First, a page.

Texas Transfer on Death Deeds (Ladybird Deeds)

Why are Transfer on Death Deeds or Ladybird Deeds generally used for Estate Planning in Texas?

In short, these deeds allow Texans to pass real estate upon their death without going through probate, in a similar manner to a paid on death account at a bank.  While there are differences between these two deeds, both deeds work to avoid estate recovery, or the right of the  government to make a claim to the extent that Medicaid benefits were advanced before a person’s death.

Often, Medicaid benefits (nursing home costs and medication costs) are advanced before a person’s death and the government has the ability to make a claim against the person’s estate (typically, a person’s principal residence), if it passes by either probate or intestacy (dying without a will).  As both the Transfer on Death Deed and the Ladybird Deed pass real estate outside of probate, these deeds can be used to transfer property to your intended recipient, while successfully avoiding a claim by the government to recoup any Medicaid benefits that may have been advanced.  Furthermore, since no value is actually transferred at the time of signing one of these deeds, there is no disqualification for the homeowner from receiving Medicaid, if needed.

Differences Between a Ladybird Deed and a Transfer on Death Deed

While both of these deeds have similar goals, such as avoiding real estate recovery, several key differences are listed below that may help you better prepare your future estate planning needs:

  • Ladybird Deed
    • Allows the grantor (home owner) to transfer any remaining interest on real estate, generally with warranties
    • Allows the grantor to reside in the property during their lifetime
    • Retains the right for the grantor to sell, lease, mortgage, and/or keep all proceeds of the property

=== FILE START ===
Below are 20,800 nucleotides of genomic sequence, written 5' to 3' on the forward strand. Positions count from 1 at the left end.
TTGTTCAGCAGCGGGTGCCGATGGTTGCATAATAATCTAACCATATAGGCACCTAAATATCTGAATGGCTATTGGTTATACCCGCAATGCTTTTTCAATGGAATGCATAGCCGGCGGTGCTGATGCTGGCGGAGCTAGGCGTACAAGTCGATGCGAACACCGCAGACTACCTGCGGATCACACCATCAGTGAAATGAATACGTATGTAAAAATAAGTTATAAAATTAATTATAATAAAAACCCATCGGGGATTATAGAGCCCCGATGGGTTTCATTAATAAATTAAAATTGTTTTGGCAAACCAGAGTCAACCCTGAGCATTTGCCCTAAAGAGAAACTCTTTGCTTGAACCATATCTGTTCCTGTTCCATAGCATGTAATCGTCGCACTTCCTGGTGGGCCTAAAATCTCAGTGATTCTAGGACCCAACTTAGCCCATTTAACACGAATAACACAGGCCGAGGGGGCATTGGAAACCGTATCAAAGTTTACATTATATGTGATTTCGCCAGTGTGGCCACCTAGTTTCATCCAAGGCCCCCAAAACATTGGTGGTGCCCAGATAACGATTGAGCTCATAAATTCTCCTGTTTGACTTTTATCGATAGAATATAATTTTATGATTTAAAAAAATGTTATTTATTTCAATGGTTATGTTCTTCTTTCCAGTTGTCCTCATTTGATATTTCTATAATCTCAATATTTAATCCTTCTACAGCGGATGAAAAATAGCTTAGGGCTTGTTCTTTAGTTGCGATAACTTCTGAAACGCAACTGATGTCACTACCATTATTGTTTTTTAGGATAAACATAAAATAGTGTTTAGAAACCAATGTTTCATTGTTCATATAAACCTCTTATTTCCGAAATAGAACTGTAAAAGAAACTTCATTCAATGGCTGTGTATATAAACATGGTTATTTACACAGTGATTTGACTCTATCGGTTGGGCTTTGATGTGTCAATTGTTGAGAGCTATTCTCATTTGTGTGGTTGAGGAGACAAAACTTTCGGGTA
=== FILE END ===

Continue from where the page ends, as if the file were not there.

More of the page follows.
• Allows the grantor to deed the property back, or execute a new deed
    • Does not result in a transfer penalty for Medicaid purposes
    • Does not trigger a due-on-sale clause, if the grantor’s property is secured by a mortgage
    • A Ladybird Deed can be signed by an agent acting as a Durable Power of Attorney.  In situations where the grantor lacks mental capacity, but a family member has Power of Attorney, a Ladybird Deed is generally a better instrument to use
    • A Ladybird Deed may be a better alternative for grantors with a title insurance policy to prevent potential objections to title because a Ladybird Deed generally conveys warranties and due to the lack of case law regarding Transfer on Death Deeds
  • Transfer on Death Deed
    • Allows the grantor to transfer any remaining interest on real estate (without warranties)
    • Allows the grantor to reside in the property during their lifetime
    • Can be revoked by all grantors, or by executing a new deed
    • Does not result in a transfer penalty for Medicaid purposes
    • Retains all property tax exemptions  and tax advantages for the grantor
    • Does not trigger a due-on-sale clause, if the grantor’s property is secured by a mortgage
    • Indicates that the beneficiary must survive the grantor by 120 hours, unlike a Ladybird Deed
    • MAY NOT be executed by an agent under a Power of Attorney — simply put, the grantor must have mental capacity to execute a Transfer on Death Deed
    • Subject to claims against the grantor’s estate for two years after the grantor’s death
    • Additionally, as case law is limited regarding Transfer on Death Deeds, questions remain as to whether title companies can successfully argue that the grantee is not. entitled to protection under the title policy, since the new Texas Transfer on Death Deed may not meet a specific title company’s definition of “insured” under the policy.  Thus, if the grantor does not have a title policy, then the Transfer on Death Deed may be best